Of 3:15 AM and other stories

3:15 AM And Other Stories is a debut anthology written by Rudo D M Manyere. The book was first published August 2022 by Carnelian Heart Publishing. It got nominated for the 2022 National Arts Merit Awards Zimbabwe.

3:15 AM and other stories

3:15 AM and other stories by Rudo D M Manyere

3:15 AM and other stories is collection of 9 stories, mostly set in Zimbabwe, in a time period ranging from the colonial era through to post independent Zimbabwe. The stories come in different shapes and size exploring  love, loss, betrayal and everything in between. The book begun as a blog and the stories Rudo wrote when she was 23.

The Good

Rudo’s writing style is simple and easy paced that you keep turning the pages, saying I will read just one more story and before you know it, you have reached the last page.

While it might not have happened as a conscious decision, the collection serves as a work of historical fiction that doubles as a contextual social commentary on Zimbabwe. In 9 short stories you time travel through Zimbabwe’s history and for a heartbeat experience moments in time. You are left with a sense of nostalgia of the good old days, even amidst the drama that would be unfolding.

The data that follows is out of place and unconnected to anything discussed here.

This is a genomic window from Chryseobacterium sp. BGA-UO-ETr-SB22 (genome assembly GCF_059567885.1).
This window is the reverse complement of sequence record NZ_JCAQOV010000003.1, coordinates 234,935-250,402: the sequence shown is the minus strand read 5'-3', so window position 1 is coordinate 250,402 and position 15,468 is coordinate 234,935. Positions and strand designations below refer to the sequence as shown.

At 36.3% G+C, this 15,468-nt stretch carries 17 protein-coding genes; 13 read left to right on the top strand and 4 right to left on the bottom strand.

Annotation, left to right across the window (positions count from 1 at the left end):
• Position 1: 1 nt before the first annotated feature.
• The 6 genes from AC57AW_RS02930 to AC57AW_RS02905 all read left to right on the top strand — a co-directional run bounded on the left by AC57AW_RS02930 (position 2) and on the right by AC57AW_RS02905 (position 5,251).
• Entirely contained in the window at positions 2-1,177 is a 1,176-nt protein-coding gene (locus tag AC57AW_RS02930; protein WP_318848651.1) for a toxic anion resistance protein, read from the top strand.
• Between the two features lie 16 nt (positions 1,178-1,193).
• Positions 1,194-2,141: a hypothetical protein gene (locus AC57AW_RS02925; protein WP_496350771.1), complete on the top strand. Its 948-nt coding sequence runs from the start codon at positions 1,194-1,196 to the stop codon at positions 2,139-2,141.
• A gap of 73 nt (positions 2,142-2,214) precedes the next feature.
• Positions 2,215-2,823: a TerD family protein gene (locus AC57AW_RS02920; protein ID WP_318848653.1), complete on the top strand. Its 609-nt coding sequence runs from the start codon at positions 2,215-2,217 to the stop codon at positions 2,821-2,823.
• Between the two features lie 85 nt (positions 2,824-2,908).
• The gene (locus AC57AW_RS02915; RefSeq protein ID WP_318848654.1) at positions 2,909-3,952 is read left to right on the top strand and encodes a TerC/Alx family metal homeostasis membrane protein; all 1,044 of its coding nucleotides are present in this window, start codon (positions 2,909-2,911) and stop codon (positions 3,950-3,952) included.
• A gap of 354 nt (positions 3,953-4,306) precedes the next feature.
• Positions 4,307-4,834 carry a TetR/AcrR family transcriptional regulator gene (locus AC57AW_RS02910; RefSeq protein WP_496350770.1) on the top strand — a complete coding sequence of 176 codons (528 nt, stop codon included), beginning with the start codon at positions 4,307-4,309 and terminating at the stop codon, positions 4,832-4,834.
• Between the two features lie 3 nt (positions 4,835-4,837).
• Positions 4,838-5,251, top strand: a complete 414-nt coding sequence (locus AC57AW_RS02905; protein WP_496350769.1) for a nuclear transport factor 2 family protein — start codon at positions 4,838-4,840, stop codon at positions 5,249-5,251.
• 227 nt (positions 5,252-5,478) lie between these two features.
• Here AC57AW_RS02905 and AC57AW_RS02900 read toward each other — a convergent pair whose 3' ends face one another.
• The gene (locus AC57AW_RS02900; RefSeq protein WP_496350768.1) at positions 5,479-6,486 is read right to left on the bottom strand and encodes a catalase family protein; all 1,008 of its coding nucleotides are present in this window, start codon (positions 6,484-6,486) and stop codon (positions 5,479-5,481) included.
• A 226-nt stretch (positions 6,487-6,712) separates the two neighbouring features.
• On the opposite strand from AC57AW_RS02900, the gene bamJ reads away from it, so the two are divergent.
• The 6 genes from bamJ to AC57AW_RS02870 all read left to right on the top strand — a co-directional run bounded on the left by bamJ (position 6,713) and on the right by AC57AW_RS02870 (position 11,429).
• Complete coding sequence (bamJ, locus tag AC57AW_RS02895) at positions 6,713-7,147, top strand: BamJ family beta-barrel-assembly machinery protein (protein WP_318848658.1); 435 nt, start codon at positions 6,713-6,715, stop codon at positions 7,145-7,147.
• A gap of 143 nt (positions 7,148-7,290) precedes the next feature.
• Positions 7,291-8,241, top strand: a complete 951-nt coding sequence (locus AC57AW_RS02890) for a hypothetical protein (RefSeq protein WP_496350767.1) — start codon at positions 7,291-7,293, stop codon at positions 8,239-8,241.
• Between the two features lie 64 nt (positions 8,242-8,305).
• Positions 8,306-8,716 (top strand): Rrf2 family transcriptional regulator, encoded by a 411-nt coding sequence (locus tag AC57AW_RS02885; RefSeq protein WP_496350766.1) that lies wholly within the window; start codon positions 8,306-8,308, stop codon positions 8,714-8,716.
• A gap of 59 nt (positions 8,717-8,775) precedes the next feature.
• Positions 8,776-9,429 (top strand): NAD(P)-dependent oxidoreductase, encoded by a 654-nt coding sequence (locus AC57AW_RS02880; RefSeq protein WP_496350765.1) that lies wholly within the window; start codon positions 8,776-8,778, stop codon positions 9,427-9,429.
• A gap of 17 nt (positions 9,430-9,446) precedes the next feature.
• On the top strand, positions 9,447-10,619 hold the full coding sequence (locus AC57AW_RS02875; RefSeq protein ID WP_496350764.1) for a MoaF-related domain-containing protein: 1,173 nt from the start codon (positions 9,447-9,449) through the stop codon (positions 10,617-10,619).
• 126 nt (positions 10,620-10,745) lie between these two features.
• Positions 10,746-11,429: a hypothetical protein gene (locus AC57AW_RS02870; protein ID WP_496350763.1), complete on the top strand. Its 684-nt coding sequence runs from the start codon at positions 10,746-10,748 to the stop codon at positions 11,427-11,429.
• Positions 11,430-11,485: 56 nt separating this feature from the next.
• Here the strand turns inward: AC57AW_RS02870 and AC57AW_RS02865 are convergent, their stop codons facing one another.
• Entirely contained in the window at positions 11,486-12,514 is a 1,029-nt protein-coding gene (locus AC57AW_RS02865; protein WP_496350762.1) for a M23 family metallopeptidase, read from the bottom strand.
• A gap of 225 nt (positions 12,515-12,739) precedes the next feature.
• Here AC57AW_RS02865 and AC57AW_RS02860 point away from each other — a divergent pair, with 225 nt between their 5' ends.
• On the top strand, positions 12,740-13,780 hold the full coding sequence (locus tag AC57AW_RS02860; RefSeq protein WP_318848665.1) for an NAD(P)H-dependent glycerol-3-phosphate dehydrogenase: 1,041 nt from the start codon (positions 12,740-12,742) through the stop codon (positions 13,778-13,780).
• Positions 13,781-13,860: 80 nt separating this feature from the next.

One of the stories, is a tale of star-crossed lovers set during a delicate chapter in Zimbabwe’s history. A chapter which over 35 years  later still remains mostly untold and unhealed Gukurahundi. Which was a state-sanctioned systemic massacre of the Ndebele tribe. The only other book I read which was centered in this era was House Of Stone by Novuyo Tshuma.

As a fan of fantasy, two stories stood out, one is a thriller sort of ghost story and the other is about a tsikamutanda i.e. traditional witch hunter, a bit of a dip into the pool of Shona Mythology and Spirituality, which is another part of our ancestry that we got cowed into being silent about….

The Bad

You only get to read the titular story 3:15 AM as the second from last story (that is if you read in chronological order of the stories like a normal person)

You could say its saving the best for last 😂

The Ugly

That they end!

All stories end, in a book of short stories you will run into a lot of endings… The endings of ALL the stories in 3:15 AM and other stories have a certain abruptness that leaves you reeling with inertia.

The stories are not fairytales, they are not neatly wrapped up into a happy ever after, the end… No, they will haunt you long after you put the book down. When you finish this book you will need a support club to unpack how the author was relentless in not letting anyone catch a break, well, except once, but even then….